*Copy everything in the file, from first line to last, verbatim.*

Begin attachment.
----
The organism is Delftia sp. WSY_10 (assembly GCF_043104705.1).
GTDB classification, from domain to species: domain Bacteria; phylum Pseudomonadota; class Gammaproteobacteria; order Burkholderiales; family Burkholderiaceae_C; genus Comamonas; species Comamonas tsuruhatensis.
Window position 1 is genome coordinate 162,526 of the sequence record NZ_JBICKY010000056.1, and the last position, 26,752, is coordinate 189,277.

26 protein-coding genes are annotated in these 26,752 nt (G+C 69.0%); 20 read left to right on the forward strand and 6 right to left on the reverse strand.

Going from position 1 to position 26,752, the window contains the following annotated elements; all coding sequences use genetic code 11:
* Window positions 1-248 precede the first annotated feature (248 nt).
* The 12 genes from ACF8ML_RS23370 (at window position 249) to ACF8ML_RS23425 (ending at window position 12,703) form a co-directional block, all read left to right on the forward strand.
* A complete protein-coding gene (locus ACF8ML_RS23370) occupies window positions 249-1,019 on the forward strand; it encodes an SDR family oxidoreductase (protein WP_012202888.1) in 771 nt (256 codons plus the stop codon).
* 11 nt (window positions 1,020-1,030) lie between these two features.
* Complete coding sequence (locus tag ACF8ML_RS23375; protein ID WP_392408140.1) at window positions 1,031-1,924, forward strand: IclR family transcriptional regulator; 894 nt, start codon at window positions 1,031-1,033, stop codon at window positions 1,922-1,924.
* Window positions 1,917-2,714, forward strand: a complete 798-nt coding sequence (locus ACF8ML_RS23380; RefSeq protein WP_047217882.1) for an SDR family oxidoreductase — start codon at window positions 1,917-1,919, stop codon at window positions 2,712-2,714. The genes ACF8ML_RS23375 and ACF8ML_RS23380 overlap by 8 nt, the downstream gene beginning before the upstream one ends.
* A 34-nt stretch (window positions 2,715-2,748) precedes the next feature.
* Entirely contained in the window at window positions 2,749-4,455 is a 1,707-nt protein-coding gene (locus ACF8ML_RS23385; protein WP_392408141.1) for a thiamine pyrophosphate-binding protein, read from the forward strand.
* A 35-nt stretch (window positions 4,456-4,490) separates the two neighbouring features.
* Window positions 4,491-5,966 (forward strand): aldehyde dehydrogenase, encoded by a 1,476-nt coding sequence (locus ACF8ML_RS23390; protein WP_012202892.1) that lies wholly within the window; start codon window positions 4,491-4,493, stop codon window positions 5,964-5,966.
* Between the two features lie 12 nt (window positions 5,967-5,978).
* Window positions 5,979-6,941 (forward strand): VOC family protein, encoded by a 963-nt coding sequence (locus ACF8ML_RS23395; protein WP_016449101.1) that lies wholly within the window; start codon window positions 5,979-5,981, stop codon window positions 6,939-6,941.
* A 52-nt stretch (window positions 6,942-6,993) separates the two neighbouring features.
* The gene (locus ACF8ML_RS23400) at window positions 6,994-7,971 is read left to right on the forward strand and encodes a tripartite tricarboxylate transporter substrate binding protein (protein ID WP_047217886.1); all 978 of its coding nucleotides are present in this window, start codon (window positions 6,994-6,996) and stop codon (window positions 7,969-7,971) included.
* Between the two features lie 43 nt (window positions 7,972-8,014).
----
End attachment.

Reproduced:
The organism is Delftia sp. WSY_10 (assembly GCF_043104705.1).
GTDB classification, from domain to species: domain Bacteria; phylum Pseudomonadota; class Gammaproteobacteria; order Burkholderiales; family Burkholderiaceae_C; genus Comamonas; species Comamonas tsuruhatensis.
Window position 1 is genome coordinate 162,526 of the sequence record NZ_JBICKY010000056.1, and the last position, 26,752, is coordinate 189,277.

26 protein-coding genes are annotated in these 26,752 nt (G+C 69.0%); 20 read left to right on the forward strand and 6 right to left on the reverse strand.

Going from position 1 to position 26,752, the window contains the following annotated elements; all coding sequences use genetic code 11:
* Window positions 1-248 precede the first annotated feature (248 nt).
* The 12 genes from ACF8ML_RS23370 (at window position 249) to ACF8ML_RS23425 (ending at window position 12,703) form a co-directional block, all read left to right on the forward strand.
* A complete protein-coding gene (locus ACF8ML_RS23370) occupies window positions 249-1,019 on the forward strand; it encodes an SDR family oxidoreductase (protein WP_012202888.1) in 771 nt (256 codons plus the stop codon).
* 11 nt (window positions 1,020-1,030) lie between these two features.
* Complete coding sequence (locus tag ACF8ML_RS23375; protein ID WP_392408140.1) at window positions 1,031-1,924, forward strand: IclR family transcriptional regulator; 894 nt, start codon at window positions 1,031-1,033, stop codon at window positions 1,922-1,924.
* Window positions 1,917-2,714, forward strand: a complete 798-nt coding sequence (locus ACF8ML_RS23380; RefSeq protein WP_047217882.1) for an SDR family oxidoreductase — start codon at window positions 1,917-1,919, stop codon at window positions 2,712-2,714. The genes ACF8ML_RS23375 and ACF8ML_RS23380 overlap by 8 nt, the downstream gene beginning before the upstream one ends.
* A 34-nt stretch (window positions 2,715-2,748) precedes the next feature.
* Entirely contained in the window at window positions 2,749-4,455 is a 1,707-nt protein-coding gene (locus ACF8ML_RS23385; protein WP_392408141.1) for a thiamine pyrophosphate-binding protein, read from the forward strand.
* A 35-nt stretch (window positions 4,456-4,490) separates the two neighbouring features.
* Window positions 4,491-5,966 (forward strand): aldehyde dehydrogenase, encoded by a 1,476-nt coding sequence (locus ACF8ML_RS23390; protein WP_012202892.1) that lies wholly within the window; start codon window positions 4,491-4,493, stop codon window positions 5,964-5,966.
* Between the two features lie 12 nt (window positions 5,967-5,978).
* Window positions 5,979-6,941 (forward strand): VOC family protein, encoded by a 963-nt coding sequence (locus ACF8ML_RS23395; protein WP_016449101.1) that lies wholly within the window; start codon window positions 5,979-5,981, stop codon window positions 6,939-6,941.
* A 52-nt stretch (window positions 6,942-6,993) separates the two neighbouring features.
* The gene (locus ACF8ML_RS23400) at window positions 6,994-7,971 is read left to right on the forward strand and encodes a tripartite tricarboxylate transporter substrate binding protein (protein ID WP_047217886.1); all 978 of its coding nucleotides are present in this window, start codon (window positions 6,994-6,996) and stop codon (window positions 7,969-7,971) included.
* Between the two features lie 43 nt (window positions 7,972-8,014).